By Topic

Electron wave-packet transport through nanoscale semiconductor device in time domain

Sign In

Cookies must be enabled to login.After enabling cookies , please use refresh or reload or ctrl+f5 on the browser for the login options.

Formats Non-Member Member
$31 $31
Learn how you can qualify for the best price for this item!
Become an IEEE Member or Subscribe to
IEEE Xplore for exclusive pricing!
close button

puzzle piece

IEEE membership options for an individual and IEEE Xplore subscriptions for an organization offer the most affordable access to essential journal articles, conference papers, standards, eBooks, and eLearning courses.

Learn more about:

IEEE membership

IEEE Xplore subscriptions

2 Author(s)
Fu, Y. ; Department of Microtechnology and Nanoscience, Kemivägen 9, Chalmers University of Technology, S-412 96 Göteborg, Sweden ; Willander, M.

Your organization might have access to this article on the publisher's site. To check, click on this link: 

Future low-power downscaled metal-oxide-semiconductor (MOS) devices are in a size regime that requires a quantum-mechanical approach. Two theoretical approaches, the steady-state single plane-wave transport model and the time-dependent wave-packet transport model, have been discussed to study the electron transport through model nanoscale potential profiles. It has been shown that the single plane-wave transport model at steady state neglects the coupling among different plane waves induced by the potential profile variation induced by the external bias. Thus, the model is only valid when the external bias is rather small. The electron wave-packet transport theory models the electrons by wave packets consisting of all available plane waves in the contact from where the electrons originate. The couplings among different plane waves are included in the temporal evolution of the time-dependent Schrödinger equation. This model is thus more proper when studying nanoscale devices at normal device working configurations. The effects of gate bias and the device geometry on the wave-packet transport are then studied by model potentials of future downscaled devices, which explains the experimentally reported conventional I-V characteristics of nanoscale MOS field-effect transistors (MOSFETs) at room temperature, while the normal MOSFET functioning is expected to be impossible by the single plane-wave transport model due to the independent tunneling effects of individual plane waves.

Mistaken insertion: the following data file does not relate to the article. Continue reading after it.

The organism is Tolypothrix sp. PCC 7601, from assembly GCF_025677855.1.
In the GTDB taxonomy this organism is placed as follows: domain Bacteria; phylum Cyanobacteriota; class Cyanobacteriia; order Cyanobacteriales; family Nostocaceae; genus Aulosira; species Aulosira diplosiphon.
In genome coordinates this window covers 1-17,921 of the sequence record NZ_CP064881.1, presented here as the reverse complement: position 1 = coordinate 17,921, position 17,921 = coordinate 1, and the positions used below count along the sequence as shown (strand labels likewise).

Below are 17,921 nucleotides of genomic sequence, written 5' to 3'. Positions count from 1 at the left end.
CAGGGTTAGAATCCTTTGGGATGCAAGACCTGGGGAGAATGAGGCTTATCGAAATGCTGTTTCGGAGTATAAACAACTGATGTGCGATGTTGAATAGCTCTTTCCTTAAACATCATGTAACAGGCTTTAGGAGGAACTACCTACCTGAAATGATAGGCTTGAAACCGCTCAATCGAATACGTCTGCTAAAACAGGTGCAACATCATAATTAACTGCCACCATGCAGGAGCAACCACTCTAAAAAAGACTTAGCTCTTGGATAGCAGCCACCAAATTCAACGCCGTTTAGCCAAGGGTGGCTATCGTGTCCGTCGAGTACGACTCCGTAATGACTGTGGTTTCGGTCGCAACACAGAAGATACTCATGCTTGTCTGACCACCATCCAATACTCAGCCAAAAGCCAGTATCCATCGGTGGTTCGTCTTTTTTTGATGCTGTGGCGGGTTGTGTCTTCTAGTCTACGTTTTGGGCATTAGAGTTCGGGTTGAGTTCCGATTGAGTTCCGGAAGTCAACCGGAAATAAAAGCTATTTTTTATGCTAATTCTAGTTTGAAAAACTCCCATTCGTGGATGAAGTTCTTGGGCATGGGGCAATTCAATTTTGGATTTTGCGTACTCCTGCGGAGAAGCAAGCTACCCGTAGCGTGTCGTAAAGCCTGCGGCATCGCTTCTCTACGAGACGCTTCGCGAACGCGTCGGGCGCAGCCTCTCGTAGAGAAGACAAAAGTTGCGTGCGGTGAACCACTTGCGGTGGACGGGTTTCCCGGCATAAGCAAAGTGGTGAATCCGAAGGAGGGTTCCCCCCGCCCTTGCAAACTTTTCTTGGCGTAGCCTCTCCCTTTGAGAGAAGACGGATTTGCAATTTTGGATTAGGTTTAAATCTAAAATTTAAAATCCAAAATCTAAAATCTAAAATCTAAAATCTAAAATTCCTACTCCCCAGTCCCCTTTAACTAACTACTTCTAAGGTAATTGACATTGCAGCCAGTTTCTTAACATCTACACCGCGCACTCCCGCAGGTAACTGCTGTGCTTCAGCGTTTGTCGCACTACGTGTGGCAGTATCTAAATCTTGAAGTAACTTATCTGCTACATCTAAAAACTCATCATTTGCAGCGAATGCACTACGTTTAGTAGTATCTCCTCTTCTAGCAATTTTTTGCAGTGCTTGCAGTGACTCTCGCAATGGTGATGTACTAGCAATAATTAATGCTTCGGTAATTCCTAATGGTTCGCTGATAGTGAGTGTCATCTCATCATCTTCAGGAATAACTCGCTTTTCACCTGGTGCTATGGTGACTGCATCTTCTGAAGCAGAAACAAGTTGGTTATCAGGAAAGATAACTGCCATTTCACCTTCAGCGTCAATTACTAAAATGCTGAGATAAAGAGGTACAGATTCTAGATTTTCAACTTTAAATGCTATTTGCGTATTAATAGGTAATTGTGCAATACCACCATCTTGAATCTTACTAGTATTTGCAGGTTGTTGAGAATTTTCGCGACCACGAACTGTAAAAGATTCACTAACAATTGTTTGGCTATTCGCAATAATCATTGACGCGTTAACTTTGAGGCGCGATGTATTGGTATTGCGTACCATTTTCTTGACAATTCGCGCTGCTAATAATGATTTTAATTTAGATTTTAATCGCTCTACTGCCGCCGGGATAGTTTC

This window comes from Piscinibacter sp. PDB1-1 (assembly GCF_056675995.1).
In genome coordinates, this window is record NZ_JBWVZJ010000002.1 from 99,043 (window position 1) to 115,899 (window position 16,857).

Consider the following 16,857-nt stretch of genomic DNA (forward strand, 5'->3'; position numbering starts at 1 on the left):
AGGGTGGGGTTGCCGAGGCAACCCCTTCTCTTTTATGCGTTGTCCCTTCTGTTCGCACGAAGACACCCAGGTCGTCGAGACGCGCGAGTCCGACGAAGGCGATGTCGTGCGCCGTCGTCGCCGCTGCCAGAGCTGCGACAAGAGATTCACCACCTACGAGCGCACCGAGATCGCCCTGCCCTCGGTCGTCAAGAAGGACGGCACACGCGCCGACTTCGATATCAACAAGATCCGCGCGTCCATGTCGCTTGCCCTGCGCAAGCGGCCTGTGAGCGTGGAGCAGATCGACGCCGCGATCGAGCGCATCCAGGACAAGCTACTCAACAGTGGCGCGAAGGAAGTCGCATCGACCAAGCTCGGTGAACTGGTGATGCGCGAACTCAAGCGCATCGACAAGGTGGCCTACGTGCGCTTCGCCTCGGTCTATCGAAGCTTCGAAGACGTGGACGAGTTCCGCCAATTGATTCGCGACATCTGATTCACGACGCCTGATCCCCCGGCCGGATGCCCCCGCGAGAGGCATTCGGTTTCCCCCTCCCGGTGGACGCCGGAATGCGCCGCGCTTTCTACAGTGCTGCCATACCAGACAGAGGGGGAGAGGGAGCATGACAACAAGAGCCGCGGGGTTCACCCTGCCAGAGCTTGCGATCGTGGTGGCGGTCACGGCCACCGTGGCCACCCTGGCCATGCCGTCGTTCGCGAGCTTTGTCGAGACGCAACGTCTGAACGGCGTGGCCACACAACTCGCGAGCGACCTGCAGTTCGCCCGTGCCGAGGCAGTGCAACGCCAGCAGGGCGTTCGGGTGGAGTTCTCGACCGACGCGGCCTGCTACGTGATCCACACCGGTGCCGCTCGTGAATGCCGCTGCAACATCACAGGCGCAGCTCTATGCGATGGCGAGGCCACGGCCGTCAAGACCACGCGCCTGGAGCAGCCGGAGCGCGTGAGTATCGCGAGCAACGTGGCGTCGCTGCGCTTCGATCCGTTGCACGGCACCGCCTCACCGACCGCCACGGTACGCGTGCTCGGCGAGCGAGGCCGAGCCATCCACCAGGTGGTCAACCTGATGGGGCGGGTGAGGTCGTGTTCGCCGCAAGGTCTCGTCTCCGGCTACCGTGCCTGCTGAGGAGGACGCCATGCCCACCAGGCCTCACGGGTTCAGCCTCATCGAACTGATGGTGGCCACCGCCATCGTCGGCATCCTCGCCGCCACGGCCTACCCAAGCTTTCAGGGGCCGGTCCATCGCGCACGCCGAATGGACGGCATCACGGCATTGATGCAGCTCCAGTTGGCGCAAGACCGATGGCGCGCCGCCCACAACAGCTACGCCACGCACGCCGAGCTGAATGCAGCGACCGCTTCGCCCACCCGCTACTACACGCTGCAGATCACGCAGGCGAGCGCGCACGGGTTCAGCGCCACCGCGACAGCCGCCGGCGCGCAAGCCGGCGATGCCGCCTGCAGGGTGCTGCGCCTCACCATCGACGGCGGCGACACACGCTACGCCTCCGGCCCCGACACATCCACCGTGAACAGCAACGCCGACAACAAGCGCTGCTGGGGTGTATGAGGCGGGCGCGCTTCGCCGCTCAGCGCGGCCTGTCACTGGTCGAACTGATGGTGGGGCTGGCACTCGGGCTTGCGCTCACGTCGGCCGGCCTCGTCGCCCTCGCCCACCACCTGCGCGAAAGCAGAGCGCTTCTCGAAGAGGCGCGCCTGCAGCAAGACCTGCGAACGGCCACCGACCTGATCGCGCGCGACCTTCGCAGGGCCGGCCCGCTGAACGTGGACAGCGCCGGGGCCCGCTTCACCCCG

Published in:

Journal of Applied Physics  (Volume:97 ,  Issue: 9 )